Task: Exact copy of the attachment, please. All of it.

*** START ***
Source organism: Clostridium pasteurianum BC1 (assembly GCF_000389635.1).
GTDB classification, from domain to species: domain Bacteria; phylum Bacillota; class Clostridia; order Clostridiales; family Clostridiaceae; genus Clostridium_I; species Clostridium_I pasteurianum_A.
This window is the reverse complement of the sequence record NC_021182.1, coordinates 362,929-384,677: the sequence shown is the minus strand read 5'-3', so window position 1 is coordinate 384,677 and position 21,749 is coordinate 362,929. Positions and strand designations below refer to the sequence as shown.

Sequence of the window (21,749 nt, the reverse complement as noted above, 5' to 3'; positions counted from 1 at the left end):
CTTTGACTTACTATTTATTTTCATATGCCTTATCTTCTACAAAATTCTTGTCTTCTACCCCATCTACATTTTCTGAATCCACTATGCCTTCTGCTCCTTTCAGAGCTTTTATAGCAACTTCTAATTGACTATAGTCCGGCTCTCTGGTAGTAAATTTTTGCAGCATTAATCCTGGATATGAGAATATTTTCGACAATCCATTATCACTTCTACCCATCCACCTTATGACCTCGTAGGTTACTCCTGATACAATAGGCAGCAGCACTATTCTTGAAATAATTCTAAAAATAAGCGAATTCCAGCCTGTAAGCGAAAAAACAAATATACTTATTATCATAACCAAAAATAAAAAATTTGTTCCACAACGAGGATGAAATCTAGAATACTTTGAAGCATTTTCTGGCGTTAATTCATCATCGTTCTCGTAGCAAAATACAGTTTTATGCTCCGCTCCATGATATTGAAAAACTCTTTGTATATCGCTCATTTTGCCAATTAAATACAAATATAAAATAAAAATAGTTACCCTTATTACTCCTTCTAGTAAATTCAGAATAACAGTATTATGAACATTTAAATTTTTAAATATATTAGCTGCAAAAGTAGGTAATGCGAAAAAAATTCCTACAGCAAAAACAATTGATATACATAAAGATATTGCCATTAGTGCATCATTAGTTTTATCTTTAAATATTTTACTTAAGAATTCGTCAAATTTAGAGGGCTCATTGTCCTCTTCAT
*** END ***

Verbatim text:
Source organism: Clostridium pasteurianum BC1 (assembly GCF_000389635.1).
GTDB classification, from domain to species: domain Bacteria; phylum Bacillota; class Clostridia; order Clostridiales; family Clostridiaceae; genus Clostridium_I; species Clostridium_I pasteurianum_A.
This window is the reverse complement of the sequence record NC_021182.1, coordinates 362,929-384,677: the sequence shown is the minus strand read 5'-3', so window position 1 is coordinate 384,677 and position 21,749 is coordinate 362,929. Positions and strand designations below refer to the sequence as shown.

Sequence of the window (21,749 nt, the reverse complement as noted above, 5' to 3'; positions counted from 1 at the left end):
CTTTGACTTACTATTTATTTTCATATGCCTTATCTTCTACAAAATTCTTGTCTTCTACCCCATCTACATTTTCTGAATCCACTATGCCTTCTGCTCCTTTCAGAGCTTTTATAGCAACTTCTAATTGACTATAGTCCGGCTCTCTGGTAGTAAATTTTTGCAGCATTAATCCTGGATATGAGAATATTTTCGACAATCCATTATCACTTCTACCCATCCACCTTATGACCTCGTAGGTTACTCCTGATACAATAGGCAGCAGCACTATTCTTGAAATAATTCTAAAAATAAGCGAATTCCAGCCTGTAAGCGAAAAAACAAATATACTTATTATCATAACCAAAAATAAAAAATTTGTTCCACAACGAGGATGAAATCTAGAATACTTTGAAGCATTTTCTGGCGTTAATTCATCATCGTTCTCGTAGCAAAATACAGTTTTATGCTCCGCTCCATGATATTGAAAAACTCTTTGTATATCGCTCATTTTGCCAATTAAATACAAATATAAAATAAAAATAGTTACCCTTATTACTCCTTCTAGTAAATTCAGAATAACAGTATTATGAACATTTAAATTTTTAAATATATTAGCTGCAAAAGTAGGTAATGCGAAAAAAATTCCTACAGCAAAAACAATTGATATACATAAAGATATTGCCATTAGTGCATCATTAGTTTTATCTTTAAATATTTTACTTAAGAATTCGTCAAATTTAGAGGGCTCATTGTCCTCTTCAT